LawCare research shows that 16% of those who visit the website come from Ireland. And yet, despite the excellent service offered, LawCare is not getting as many calls as it should: “The awareness is very low,” Elizabeth says. “Law Care must be serving a quarter of a million people and we get 500 calls a year. It’s an interesting question, why people aren’t calling us.”

Mental health stigma

The reason may be stigma, she says. “Mental health is the poor relation in the health services. We’re big on public health campaigns and there isn’t a huge amount that focuses on how to look after your own mental health. It doesn’t get the same recognition that it should because the burden of mental health is huge to society.”

Does she have ideas as to where mental health stigma comes from? “It may be as basic as you can’t see it,” says Elizabeth. “Someone’s got a broken leg, you can see it.”

Another worry, she says, is “the minute you’ve been ‘labelled’ with a mental health problem the perception of you is that somehow you’re not as competent as other people. What if it happens again? Are you somebody who’s going to have to be watched in the work place? Will things unravel around you? There’s a fear factor, so it is stigmatised.”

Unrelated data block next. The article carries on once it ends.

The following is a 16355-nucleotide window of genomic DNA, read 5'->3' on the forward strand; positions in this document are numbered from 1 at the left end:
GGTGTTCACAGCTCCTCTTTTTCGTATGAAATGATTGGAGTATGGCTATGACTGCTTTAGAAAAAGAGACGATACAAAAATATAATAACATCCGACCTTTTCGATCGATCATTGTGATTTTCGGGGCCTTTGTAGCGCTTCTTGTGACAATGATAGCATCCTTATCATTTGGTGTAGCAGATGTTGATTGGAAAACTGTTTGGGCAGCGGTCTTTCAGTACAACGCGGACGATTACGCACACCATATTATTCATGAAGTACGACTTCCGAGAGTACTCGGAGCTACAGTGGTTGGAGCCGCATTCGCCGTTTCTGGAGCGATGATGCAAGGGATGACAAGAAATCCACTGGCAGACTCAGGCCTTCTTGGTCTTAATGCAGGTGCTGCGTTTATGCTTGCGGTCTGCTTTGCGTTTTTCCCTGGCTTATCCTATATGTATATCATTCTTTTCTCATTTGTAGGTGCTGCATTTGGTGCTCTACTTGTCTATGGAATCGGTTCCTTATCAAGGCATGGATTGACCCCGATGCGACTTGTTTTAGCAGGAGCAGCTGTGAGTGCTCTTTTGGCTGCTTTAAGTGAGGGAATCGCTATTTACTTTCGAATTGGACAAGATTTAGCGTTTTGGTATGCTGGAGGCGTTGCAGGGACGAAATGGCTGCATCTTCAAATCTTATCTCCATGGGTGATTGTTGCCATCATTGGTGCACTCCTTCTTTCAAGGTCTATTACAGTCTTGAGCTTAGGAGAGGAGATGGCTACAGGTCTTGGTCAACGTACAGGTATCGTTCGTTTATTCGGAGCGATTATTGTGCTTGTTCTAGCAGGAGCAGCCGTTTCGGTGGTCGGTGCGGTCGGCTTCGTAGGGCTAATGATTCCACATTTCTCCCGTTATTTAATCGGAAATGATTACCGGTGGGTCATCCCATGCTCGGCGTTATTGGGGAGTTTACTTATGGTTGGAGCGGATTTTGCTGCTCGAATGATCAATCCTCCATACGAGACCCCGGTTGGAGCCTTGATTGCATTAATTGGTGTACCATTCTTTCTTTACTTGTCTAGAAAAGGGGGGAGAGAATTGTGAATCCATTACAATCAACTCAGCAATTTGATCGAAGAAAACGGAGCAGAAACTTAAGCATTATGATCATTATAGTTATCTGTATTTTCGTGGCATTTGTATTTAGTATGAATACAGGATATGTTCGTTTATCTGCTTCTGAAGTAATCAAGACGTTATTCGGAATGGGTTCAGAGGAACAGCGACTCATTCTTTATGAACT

Well-being app

What is the CEO’s vision? Elizabeth plans to exploit the web in making LawCare accessible to the new generation of social-media-hooked lawyers and also to people who find it hard to pick up the phone.

“I’d like to see us developing a well-being app,” she says. Her aim is to remove the stigma felt around discussing problems at work, and her warm and pragmatic approach inspires confidence.

“By us raising awareness about the importance of talking about mental health and bringing it into the working culture, these problems can be met. It’s not all doom and gloom, and people can get on with their lives.”

Maggie Armstrong
Maggie Armstrong is a Dublin-based journalist